An artificial neural network can reveal patterns in huge amounts of gene expression data, and discover groups of disease-related genes. This has been shown by a new study led by researchers at Linköping University. The scientists hope that the method can eventually be applied within precision medicine and individualised treatment.
It’s common when using social media that the platform suggests people whom you may want to add as friends. The suggestion is based on you and the other person having common contacts, which indicates that you may know each other. In a similar manner, scientists are creating maps of biological networks based on how different proteins or genes interact with each other. The researchers behind a new study have used artificial intelligence, AI, to investigate whether it is possible to discover biological networks using deep learning, in which entities known as “artificial neural networks” are trained by experimental data. Since artificial neural networks are excellent at learning how to find patterns in enormous amounts of complex data, they are used in applications such as image recognition. However, this machine learning method has until now seldom been used in biological research.
“We have for the first time used deep learning to find disease-related genes. This is a very powerful method in the analysis of huge amounts of biological information, or ‘big data’”, says Sanjiv Dwivedi, postdoc in the Department of Physics, Chemistry and Biology (IFM) at Linköping University.
The scientists used a large database with information about the expression patterns of 20,000 genes in a large number of people. The information was “unsorted”, in the sense that the researchers did not give the artificial neural network information about which gene expression patterns were from people with diseases, and which were from healthy people. The AI model was then trained to find patterns of gene expression.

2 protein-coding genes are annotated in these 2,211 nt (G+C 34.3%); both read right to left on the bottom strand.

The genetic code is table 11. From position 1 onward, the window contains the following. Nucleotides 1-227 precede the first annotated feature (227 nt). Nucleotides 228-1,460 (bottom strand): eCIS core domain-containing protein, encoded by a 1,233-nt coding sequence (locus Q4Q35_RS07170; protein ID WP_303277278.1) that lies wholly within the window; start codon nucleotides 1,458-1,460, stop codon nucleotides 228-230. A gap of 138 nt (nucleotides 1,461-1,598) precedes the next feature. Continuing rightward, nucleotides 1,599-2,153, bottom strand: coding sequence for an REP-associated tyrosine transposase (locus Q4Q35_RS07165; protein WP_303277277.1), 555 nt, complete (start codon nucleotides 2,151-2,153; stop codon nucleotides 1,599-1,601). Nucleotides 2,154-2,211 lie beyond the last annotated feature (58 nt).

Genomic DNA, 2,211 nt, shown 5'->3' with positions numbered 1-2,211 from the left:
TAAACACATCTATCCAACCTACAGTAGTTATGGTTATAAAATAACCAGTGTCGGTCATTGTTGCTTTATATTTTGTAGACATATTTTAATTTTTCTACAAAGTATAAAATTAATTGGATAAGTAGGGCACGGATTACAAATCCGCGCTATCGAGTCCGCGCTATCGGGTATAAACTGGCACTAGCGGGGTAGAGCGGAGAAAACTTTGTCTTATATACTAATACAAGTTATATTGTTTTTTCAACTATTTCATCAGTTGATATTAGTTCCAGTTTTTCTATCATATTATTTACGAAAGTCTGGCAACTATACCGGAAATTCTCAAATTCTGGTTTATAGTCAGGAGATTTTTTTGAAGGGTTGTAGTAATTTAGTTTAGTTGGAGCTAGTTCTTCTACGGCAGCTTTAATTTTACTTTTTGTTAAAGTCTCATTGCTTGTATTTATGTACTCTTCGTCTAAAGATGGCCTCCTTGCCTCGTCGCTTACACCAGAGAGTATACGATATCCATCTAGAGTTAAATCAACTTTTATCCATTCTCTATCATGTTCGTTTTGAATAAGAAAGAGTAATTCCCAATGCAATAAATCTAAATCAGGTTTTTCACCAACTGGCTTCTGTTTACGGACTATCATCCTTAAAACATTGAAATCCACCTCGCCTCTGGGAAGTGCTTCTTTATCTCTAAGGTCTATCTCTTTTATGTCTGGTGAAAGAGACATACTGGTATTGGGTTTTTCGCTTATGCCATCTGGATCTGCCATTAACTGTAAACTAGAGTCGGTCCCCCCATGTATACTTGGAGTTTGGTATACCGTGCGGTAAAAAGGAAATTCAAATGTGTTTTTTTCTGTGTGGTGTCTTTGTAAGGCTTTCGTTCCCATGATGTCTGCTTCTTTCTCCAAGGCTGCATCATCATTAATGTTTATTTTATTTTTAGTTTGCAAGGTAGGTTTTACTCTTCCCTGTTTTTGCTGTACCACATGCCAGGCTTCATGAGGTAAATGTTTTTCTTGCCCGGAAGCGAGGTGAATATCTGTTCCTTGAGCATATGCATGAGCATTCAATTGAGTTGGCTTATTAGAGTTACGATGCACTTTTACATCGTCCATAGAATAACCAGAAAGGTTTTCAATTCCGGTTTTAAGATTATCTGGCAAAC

One of the challenges of machine learning is that it is not possible to see exactly how an artificial neural network solves a task. AI is sometimes described as a “black box” – we see only the information that we put into the box and the result that it produces. We cannot see the steps between. Artificial neural networks consist of several layers in which information is mathematically processed. The network comprises an input layer and an output layer that delivers the result of the information processing carried out by the system. Between these two layers are several hidden layers in which calculations are carried out. When the scientists had trained the artificial neural network, they wondered whether it was possible to, in a manner of speaking, lift the lid of the black box and understand how it works. Are the designs of the neural network and the familiar biological networks similar?
“When we analysed our neural network, it turned out that the first hidden layer represented to a large extent interactions between various proteins. Deeper in the model, in contrast, on the third level, we found groups of different cell types. It’s extremely interesting that this type of biologically relevant grouping is automatically produced, given that our network has started from unclassified gene expression data”, says Mika Gustafsson, senior lecturer at IFM and leader of the study in Nature Communications.
The scientists then investigated whether their model of gene expression could be used to determine which gene expression patterns are associated with disease and which is normal. They confirmed that the model finds relevant patterns that agree well with biological mechanisms in the body. Since the model has been trained using unclassified data, it is possible that the artificial neural network has found totally new patterns. The researchers plan now to investigate whether such, previously unknown patterns, are relevant from a biological perspective.